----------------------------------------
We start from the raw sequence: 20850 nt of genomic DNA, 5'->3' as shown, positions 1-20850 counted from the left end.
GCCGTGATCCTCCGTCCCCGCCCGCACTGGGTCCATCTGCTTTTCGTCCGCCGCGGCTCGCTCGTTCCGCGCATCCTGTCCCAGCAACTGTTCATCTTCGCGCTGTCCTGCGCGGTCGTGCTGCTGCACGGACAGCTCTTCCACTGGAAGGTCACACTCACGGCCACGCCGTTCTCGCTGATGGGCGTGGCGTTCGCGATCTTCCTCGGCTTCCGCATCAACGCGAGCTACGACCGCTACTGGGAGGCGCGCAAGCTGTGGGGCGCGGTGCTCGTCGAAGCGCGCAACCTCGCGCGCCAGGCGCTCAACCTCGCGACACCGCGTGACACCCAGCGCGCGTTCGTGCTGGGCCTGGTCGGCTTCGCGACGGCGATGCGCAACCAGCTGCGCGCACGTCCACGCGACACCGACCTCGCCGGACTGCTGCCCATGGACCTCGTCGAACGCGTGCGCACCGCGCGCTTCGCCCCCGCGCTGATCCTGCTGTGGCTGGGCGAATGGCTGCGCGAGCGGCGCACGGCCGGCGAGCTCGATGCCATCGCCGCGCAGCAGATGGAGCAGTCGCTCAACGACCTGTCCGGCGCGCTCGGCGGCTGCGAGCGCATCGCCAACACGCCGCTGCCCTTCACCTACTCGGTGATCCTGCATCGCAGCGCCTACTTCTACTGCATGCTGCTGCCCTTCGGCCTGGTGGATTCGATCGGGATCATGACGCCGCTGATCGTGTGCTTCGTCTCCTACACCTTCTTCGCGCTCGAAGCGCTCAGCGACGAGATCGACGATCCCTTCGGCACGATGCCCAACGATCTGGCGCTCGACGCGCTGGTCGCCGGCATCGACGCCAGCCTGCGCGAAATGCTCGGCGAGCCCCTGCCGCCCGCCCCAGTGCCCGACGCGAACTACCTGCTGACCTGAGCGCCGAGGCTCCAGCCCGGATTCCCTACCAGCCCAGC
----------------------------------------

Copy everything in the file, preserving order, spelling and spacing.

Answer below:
We start from the raw sequence: 20850 nt of genomic DNA, 5'->3' as shown, positions 1-20850 counted from the left end.
GCCGTGATCCTCCGTCCCCGCCCGCACTGGGTCCATCTGCTTTTCGTCCGCCGCGGCTCGCTCGTTCCGCGCATCCTGTCCCAGCAACTGTTCATCTTCGCGCTGTCCTGCGCGGTCGTGCTGCTGCACGGACAGCTCTTCCACTGGAAGGTCACACTCACGGCCACGCCGTTCTCGCTGATGGGCGTGGCGTTCGCGATCTTCCTCGGCTTCCGCATCAACGCGAGCTACGACCGCTACTGGGAGGCGCGCAAGCTGTGGGGCGCGGTGCTCGTCGAAGCGCGCAACCTCGCGCGCCAGGCGCTCAACCTCGCGACACCGCGTGACACCCAGCGCGCGTTCGTGCTGGGCCTGGTCGGCTTCGCGACGGCGATGCGCAACCAGCTGCGCGCACGTCCACGCGACACCGACCTCGCCGGACTGCTGCCCATGGACCTCGTCGAACGCGTGCGCACCGCGCGCTTCGCCCCCGCGCTGATCCTGCTGTGGCTGGGCGAATGGCTGCGCGAGCGGCGCACGGCCGGCGAGCTCGATGCCATCGCCGCGCAGCAGATGGAGCAGTCGCTCAACGACCTGTCCGGCGCGCTCGGCGGCTGCGAGCGCATCGCCAACACGCCGCTGCCCTTCACCTACTCGGTGATCCTGCATCGCAGCGCCTACTTCTACTGCATGCTGCTGCCCTTCGGCCTGGTGGATTCGATCGGGATCATGACGCCGCTGATCGTGTGCTTCGTCTCCTACACCTTCTTCGCGCTCGAAGCGCTCAGCGACGAGATCGACGATCCCTTCGGCACGATGCCCAACGATCTGGCGCTCGACGCGCTGGTCGCCGGCATCGACGCCAGCCTGCGCGAAATGCTCGGCGAGCCCCTGCCGCCCGCCCCAGTGCCCGACGCGAACTACCTGCTGACCTGAGCGCCGAGGCTCCAGCCCGGATTCCCTACCAGCCCAGC